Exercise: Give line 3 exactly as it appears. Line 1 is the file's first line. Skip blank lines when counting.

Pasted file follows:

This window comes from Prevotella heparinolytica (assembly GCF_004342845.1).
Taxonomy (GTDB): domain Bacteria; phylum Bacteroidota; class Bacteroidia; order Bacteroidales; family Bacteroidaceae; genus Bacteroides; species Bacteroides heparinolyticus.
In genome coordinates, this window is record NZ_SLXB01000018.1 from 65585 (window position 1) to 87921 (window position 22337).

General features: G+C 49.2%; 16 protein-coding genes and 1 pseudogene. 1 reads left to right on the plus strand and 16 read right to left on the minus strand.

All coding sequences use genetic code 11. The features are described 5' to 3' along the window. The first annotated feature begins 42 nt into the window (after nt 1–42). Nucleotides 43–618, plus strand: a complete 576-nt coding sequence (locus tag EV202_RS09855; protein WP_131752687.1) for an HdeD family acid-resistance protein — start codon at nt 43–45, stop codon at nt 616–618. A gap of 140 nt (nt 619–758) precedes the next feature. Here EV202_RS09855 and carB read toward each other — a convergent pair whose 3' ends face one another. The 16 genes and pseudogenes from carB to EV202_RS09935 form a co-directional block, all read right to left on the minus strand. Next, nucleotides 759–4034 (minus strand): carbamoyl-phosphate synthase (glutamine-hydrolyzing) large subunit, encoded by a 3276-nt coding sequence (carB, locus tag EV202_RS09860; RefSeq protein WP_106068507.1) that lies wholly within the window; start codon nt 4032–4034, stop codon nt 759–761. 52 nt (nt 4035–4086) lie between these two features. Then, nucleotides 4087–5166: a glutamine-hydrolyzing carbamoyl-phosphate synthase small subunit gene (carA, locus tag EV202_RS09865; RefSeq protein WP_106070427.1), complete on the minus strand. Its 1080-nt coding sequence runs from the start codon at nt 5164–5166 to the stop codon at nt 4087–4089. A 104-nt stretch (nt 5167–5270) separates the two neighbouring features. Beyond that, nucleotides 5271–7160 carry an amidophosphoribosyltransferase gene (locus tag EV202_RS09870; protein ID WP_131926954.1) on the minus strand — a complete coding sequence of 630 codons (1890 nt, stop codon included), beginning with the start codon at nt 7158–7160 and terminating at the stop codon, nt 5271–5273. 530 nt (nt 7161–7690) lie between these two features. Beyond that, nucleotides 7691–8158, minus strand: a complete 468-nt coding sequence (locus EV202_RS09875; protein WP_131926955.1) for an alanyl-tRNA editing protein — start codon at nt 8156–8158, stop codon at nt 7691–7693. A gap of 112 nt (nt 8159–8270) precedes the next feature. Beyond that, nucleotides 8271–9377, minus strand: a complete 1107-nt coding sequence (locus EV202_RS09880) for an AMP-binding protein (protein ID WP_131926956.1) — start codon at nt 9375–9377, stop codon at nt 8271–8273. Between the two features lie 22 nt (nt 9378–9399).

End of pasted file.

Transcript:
In genome coordinates, this window is record NZ_SLXB01000018.1 from 65585 (window position 1) to 87921 (window position 22337).